Ethical Animal Tourism
For those interested in ethical tourism, The SPANA Holiday Hooves Guide is packed full of advice on how you can choose healthy looking donkeys, horses, mules and camels for activities abroad.
Activities like a camel safari, donkey ride or a horse-drawn carriage tour can be a unique way to see a different country on holiday and thousands enjoy these excursions every year.
Thousands of donkeys, horses, mules and camels are used in the tourism industry worldwide to transport holidaymakers on rides, treks and tours. These animals generate a livelihood for their owners, ensuring that they are able to earn an income to support their families.
But despite the relentless hard work of animals pulling carriages or carrying tourists and luggage, they can be poorly treated, neglected and beaten. Also many do not receive any veterinary care in the event of illness or injury, which can lead to serious health and welfare issues.
Ethical tourism: You can make a difference
As a tourist, you are in the unique position to positively influence the way owners treat their animals. By following our Holiday Hooves guide, you can choose to support the owners who treat and care for their animals with kindness and respect. In turn, this will encourage others to do the same.
These guidelines are designed to help you choose the most responsible animal tour providers and give you advice on what you can do if you see animals mistreated abroad. It shows six ways for holidaymakers to improve the lives of working donkeys, horses, mules and camels used in the tourism industry abroad.
Have you come across mistreated animals that you need to report? Download this list of tourism board addresses to find out who to contact.
Whether you are booking a horse-drawn carriage trip, a donkey ride, a camel safari, or a pack mule mountain trek, follow the Holiday Hooves Guide.
- Select your steed
- Choose the animal which appears fit, healthy and in good condition – you should not be able to see prominent hips or back bones and they should be able to walk comfortably without limping
- Avoid animals with wounds around the mouth, saddle, harness or noseband
- Never ride an animal with excessively tight hobbles or tethers – you’ll be able to see scars or wounds around its legs where they have been tied too tightly
- Avoid camels with patchy or bald skin, which can be signs of contagious mange – and don’t ride camels with obvious signs of diarrhoea around the tail and back legs
- Ask your hotel or holiday company representative for their recommendations of responsible tour providers who appear to treat their animals with kindness and respect
- Don’t walk the hind legs off a donkey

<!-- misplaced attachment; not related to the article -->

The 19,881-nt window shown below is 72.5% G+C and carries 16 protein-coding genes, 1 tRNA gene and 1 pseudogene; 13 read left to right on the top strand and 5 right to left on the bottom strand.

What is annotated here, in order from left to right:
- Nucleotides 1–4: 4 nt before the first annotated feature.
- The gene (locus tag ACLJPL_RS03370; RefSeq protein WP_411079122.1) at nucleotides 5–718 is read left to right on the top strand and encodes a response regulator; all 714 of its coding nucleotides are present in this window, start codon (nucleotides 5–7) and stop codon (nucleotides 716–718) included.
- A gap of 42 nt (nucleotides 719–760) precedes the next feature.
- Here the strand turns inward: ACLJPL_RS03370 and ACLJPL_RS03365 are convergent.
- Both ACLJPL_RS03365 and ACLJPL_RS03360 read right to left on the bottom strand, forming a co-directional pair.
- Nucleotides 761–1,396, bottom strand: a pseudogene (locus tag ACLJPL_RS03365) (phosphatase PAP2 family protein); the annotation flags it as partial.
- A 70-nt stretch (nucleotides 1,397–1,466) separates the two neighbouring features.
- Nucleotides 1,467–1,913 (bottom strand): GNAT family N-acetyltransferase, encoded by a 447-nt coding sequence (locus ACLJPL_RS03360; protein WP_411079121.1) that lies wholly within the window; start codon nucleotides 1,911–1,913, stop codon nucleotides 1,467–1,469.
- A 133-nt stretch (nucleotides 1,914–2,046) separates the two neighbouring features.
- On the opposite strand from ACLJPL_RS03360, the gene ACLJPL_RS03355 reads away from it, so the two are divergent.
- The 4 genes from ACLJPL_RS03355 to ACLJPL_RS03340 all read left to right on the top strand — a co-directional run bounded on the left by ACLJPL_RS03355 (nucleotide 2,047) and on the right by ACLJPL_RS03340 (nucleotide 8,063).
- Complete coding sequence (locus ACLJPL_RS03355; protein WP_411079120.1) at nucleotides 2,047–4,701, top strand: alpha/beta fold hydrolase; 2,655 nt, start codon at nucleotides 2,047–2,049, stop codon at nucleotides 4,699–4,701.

- Donkeys, horses and mules should only carry one person at a time
- Consider your own size and weight when selecting an animal to ride. For example if you are tall and broad, choose a larger animal. If you think you might be too large for an animal to take your weight – don’t get on it!
- If you are going on a carriage ride, ask that the animals are driven at a speed no faster than a trotting pace to prevent the carriage from injuring their legs when it stops
- Don’t be the straw that breaks the camel’s back
- Avoid tour providers that appear to overload their camels. An average adult camel should carry a maximum load of 150kg – equivalent to two people each weighing 12 stone. If in doubt, insist that each camel carries only one person.
- Back the best horse
- Praise your chosen tour provider for treating their animals well and explain why you have given them your trade
- Ensure that you pay a fair price for your trip, ride or tour. This money will not only help the owner to earn a living, but will ultimately allow them to care for their animal.
- Do some donkey work
- Help to spread the word about the Holiday Hooves Guide and tell your fellow tourists how they can positively influence the treatment of animals overseas
- Recommend responsible tour providers to other tourists you meet, friends and family, and online via sites such as Trip Advisor
- Get on your high horse
- If you see an animal in urgent need of medical attention, try to contact a local vet. If you can’t speak the language ask your hotel or holiday rep if they can help. Some vets will treat animals for free, but beware that others may ask you for payment.
- If you have any animal welfare concerns on holiday, report what you saw by writing to the relevant country tourism board. A list of some tourism board addresses can be downloaded at spana.org/tourism.
- Encourage your holiday company to adopt a responsible tourism policy that promotes good standards of animal welfare